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Multi-Way Conventional loudspeakers with crossovers

using 'steel wool' as box stuffing
using 'steel wool' as box stuffing
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Old 24th October 2008, 11:23 AM   #1
terry j is offline terry j  Australia
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Default using 'steel wool' as box stuffing

from an old copy of the audio critic comes this excerpt (regarding getting more bass from smaller boxes, this time with the explanation of how and why stuffing works)

arrgh, can't copy and paste from the pdf....http://www.theaudiocritic.com/back_i...ritic_17_r.pdf

he talks about the stuffing absorbing heat upon compression and releasing it later, and again upon rarefraction the opposite, the net result being that the woofer moves more freely. (pdf page twenty in the section of acoustic suspension boxes of s/one can copy and paste for me)

That is for me a good description, well one I can understand, of why stuffing a box makes it seem larger to the woofer.

It makes me think of a regenerator in a stirling motor, and led me to wonder what the results may be if we used a metal, say steel wool of sufficient thinness instead of fibreglass.

It will more readily heat and cool than fibreglass no?, therefore would we see a 'bigger box' for the woofer?

Leaving aside any electrical contact and shortciruits (not hard to overcome) or any magnetic induction (surely not a real world problem or hard to overcome) but purely based on the ability to store heat and release it quickly, would not fine steel wool work better than equivalently sized fibreglass?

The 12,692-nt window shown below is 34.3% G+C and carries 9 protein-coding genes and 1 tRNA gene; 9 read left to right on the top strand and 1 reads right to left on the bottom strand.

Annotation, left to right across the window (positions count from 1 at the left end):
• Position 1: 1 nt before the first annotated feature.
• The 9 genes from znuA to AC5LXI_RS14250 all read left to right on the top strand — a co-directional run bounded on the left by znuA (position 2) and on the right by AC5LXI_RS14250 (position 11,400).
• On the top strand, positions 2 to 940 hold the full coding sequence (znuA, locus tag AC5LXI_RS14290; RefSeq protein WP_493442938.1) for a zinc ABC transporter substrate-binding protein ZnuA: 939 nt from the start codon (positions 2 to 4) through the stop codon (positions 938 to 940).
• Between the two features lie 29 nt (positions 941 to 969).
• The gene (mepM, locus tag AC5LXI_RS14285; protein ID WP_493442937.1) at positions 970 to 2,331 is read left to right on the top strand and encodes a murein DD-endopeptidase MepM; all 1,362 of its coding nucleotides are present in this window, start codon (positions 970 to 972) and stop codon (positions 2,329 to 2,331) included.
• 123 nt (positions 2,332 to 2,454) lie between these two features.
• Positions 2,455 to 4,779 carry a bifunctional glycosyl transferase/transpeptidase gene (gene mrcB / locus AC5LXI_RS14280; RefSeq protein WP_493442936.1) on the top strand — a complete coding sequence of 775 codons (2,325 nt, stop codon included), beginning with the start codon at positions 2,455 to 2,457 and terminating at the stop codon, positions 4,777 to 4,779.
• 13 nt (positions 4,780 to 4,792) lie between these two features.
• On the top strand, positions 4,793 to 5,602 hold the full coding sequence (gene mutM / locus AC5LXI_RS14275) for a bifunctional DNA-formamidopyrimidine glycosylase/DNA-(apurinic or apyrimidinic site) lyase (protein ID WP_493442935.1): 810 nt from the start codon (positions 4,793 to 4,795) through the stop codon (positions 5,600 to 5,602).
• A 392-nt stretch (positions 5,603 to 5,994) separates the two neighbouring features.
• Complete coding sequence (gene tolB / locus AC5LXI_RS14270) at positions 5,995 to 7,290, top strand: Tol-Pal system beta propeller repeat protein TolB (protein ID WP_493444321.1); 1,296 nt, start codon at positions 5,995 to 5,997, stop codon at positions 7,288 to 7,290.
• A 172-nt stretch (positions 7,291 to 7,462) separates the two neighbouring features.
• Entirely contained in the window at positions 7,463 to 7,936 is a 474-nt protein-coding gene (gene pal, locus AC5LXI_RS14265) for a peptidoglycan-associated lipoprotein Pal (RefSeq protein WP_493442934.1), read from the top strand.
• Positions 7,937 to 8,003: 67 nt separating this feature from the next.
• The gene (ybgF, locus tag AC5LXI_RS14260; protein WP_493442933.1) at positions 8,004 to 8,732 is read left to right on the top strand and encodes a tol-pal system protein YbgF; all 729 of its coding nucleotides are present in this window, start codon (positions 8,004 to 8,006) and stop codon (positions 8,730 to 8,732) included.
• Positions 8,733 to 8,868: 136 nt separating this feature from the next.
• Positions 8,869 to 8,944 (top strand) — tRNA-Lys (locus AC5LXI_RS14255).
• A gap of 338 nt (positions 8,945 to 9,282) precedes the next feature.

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Old 24th October 2008, 11:29 AM   #2
Mooly is offline Mooly  United Kingdom
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using 'steel wool' as box stuffing
Sounds like a recipe for disaster to me. Any strands of steel WILL be attracted to the pole pieces on the speakers and will cause the voice coil to rub. Don't even go there
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Old 24th October 2008, 11:45 AM   #3
terry j is offline terry j  Australia
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not thinking of trying it, just curious about the aspects outlined, the better (presumably) ability to store and release heat, which seems to be the reason for stuffing.

for the sake of a 'mind experiment', lets say any practical problems can be overcome, which surely would not be hard to do. Not hard to keep any steel wool away from unwanted areas. let's say a manufacturer could easily overcome those problems, if they could would there be any 'market' advantages in terms of better performance?
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Old 24th October 2008, 05:19 PM   #4
Spraiski is offline Spraiski  Canada
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There are non-magnetic metal wools out there - search for 'metal wool' on McMaster-Carr's website.
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